The five questions for innovation and entrepreneurship policymakers that we’ll tackle at IGL2018

Every year we invest lots of time to understand what some of the pressing questions are that policymakers working on innovation and entrepreneurship have on their radar.

We meet with our colleagues, we consult our partners and we engage with our networks in order to identify key challenges and the people at the forefront of addressing them.

Why do we do that? To bring all of them together at the annual IGL global conference, this year taking place at MIT and HBS on 12-14 June.

So here are some of the questions that we will be discussing this year, we hope also with you in the room.

Declining productivity and increasing inequality are important challenges everywhere. Artificial intelligence may solve the former, but worsen the latter. So it’s important to come up with solutions that tackle both of them, in the short term and the long term. At IGL2018 we’ll hear about what’s broken in the “productivity machine” and discuss how to to repair it, showcasing, among others, practical examples of interventions to increase technology diffusion among SMEs. We will also look at the long term, at how changing our education systems to increase innovation skills for everyone (rather than only for the few) could be more impactful than any other policy, and ways to do that in practice.
Cities have put forward a range of initiatives to develop vibrant startup ecosystems. Attracting and nurturing talent, supporting networks and connections, creating new opportunities with city challenges, or unlocking funding are just a few examples. IGL2018 will showcase some of the most novel initiatives from around the world, and the impact they are having on their local ecosystems. We will also discuss some of the practicalities of running them, with leaders of Barcelona’s and Medellin’s innovation districts among others.
Innovation is becoming more collaborative, with businesses increasingly partnering with other businesses and universities to develop new innovations. Yet there is overwhelming agreement that we are missing out on valuable opportunities. How can we fix that? At IGL2018 we’ll discuss solutions to increase technology transfer with the directors of the tech transfer offices at MIT and Harvard University; unlock business-to-business collaborations with the CEO of Topcoder and the director for open innovation at GE; and develop new public-private partnerships drawing on NASA’s experience setting up innovation collaborations with organisations from around the world.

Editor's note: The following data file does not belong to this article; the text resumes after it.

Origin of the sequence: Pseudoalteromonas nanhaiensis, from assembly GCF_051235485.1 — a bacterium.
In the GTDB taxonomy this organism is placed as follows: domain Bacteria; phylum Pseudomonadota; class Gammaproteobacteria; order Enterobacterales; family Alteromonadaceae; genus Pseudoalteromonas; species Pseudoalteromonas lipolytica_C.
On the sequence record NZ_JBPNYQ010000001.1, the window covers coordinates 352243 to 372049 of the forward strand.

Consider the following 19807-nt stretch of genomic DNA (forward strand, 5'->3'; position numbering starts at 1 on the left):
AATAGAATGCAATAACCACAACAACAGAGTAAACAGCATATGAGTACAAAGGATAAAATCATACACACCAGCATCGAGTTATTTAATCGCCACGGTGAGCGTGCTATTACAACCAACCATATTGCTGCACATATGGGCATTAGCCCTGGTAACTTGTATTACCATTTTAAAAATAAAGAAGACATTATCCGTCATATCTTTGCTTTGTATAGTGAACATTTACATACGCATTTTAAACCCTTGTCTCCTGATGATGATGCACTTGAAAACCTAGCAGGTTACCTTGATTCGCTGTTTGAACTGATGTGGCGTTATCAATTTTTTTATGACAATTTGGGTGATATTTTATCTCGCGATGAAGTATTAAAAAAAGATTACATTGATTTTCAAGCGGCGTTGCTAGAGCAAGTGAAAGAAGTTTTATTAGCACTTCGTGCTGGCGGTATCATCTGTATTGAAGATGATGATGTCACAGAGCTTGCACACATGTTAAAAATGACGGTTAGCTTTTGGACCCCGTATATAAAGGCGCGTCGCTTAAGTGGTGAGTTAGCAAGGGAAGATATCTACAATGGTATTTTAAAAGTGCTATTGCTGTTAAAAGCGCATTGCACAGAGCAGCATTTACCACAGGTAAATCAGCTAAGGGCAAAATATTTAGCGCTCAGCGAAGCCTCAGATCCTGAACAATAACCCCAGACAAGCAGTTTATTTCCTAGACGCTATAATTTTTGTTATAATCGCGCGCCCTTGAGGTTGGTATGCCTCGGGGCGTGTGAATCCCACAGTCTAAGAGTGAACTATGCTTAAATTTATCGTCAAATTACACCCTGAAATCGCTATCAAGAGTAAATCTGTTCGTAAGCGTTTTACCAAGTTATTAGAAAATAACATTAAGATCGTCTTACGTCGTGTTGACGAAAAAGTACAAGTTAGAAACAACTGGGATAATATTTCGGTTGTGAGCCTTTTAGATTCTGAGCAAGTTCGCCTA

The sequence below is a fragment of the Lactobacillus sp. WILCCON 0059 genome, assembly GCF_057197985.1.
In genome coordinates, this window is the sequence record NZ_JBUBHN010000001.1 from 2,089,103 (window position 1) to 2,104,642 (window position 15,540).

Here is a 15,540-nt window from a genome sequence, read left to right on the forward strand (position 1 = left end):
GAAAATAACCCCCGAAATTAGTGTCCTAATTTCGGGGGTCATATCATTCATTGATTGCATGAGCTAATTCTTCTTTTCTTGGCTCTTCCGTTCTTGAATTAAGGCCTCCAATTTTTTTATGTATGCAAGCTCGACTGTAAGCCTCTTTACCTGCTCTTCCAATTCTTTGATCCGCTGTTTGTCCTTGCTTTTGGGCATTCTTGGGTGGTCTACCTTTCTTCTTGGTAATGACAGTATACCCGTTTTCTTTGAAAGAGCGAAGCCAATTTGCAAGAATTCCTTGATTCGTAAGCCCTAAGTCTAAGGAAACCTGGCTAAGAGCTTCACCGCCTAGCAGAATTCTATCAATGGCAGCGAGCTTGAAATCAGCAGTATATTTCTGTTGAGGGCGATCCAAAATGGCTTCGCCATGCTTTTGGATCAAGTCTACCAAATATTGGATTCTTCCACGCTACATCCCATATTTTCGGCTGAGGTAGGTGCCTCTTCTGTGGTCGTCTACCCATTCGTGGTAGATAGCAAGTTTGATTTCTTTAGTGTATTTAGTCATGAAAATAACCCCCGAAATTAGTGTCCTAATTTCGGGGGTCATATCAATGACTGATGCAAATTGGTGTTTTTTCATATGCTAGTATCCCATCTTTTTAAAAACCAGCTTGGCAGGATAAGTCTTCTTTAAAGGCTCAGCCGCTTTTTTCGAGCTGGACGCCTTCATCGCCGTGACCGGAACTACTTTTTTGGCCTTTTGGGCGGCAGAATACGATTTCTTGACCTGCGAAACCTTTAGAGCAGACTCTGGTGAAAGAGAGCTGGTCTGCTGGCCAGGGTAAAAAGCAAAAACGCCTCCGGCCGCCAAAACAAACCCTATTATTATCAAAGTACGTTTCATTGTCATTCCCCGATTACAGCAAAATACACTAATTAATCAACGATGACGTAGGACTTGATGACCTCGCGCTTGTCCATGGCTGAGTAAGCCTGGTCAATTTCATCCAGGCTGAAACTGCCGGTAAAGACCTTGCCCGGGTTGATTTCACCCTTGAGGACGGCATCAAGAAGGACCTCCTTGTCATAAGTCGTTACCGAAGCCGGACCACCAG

Making sure our policies deliver the most bang for the buck with the limited taxpayer funding available is a priority, as is being able to demonstrate impact to those responsible for budget decisions. One way to do that is become experimental, so at IGL2018 we will learn how different governments around the world are embracing policy experimentation to test small tweaks and/or big changes in their programmes, and the benefits they derive from that. Execution is also key. Getting the details of the implementation right can make the difference between a successful or failed policy. So we will discuss how agencies around the world have been adapting their approaches, skills and capabilities. We will learn how to replicate successful programmes (such as the Small Business Innovation Research (SBIR) program from the person leading it), and also what we can learn from sharing our failures (not only our successes).
Innovation and entrepreneurship policies are not as innovative and entrepreneurial as they should be. We may use different words and concepts compared to 20 years ago, but the actual instruments and tools that we use are, with some exceptions, remarkably similar. So at IGL2018 we’ll be looking at some of the most recent policy ideas and hear from the people who are leading on them. Among others, we’ll discuss mission-driven challenge-based policies, testbeds and anticipatory regulation, as well as novel approaches to designing better policy, such as using big data, simulation and policy experiments

Join us at the IGL2018 conference in Boston to learn about new ideas

Building on the success of last year’s IGL2017 conference, when we brought together 250 senior policymakers, practitioners and researchers from over 30 countries to discuss new policy ideas and the latest policy experiments, this year the IGL conference is heading to Boston, in partnership with Nesta, the Laboratory for Innovation Science at Harvard, J-PAL, the Kauffman Foundation, the World Bank, and the Sloan Foundation.

Taking place on 12-14 June at HBS and MIT, IGL2018 will explore future innovation, entrepreneurship and small business policies with over 50 world-leading experts.

With 10 keynotes and panel discussions and over 13 practical sessions and workshops, IGL2018 will be an opportunity to:

  • Join a global community of delegates at the forefront of innovation, with confirmed participants from 20 countries;
  • Learn about the next generation of innovation, entrepreneurship and small business policies;
  • Find out about the latest evidence and policy experiments;
  • Take part in capacity-building workshops on new policy tools and methods, led by organisations such as NASA, Harvard Catalyst, the US Small Business Administration and the World Bank, among others.

We hope to see you there, but if you cannot make it, don’t forget to sign up to the IGL newsletter to learn about what was discussed then and find out about the new policy ideas to come.

This blog was originally posted on the IGL website on 23 May 2018. Read the original post here.


Albert Bravo-Biosca

Albert Bravo-Biosca

Albert Bravo-Biosca

Director, Innovation Growth Lab

Albert is Director of the Innovation Growth Lab.

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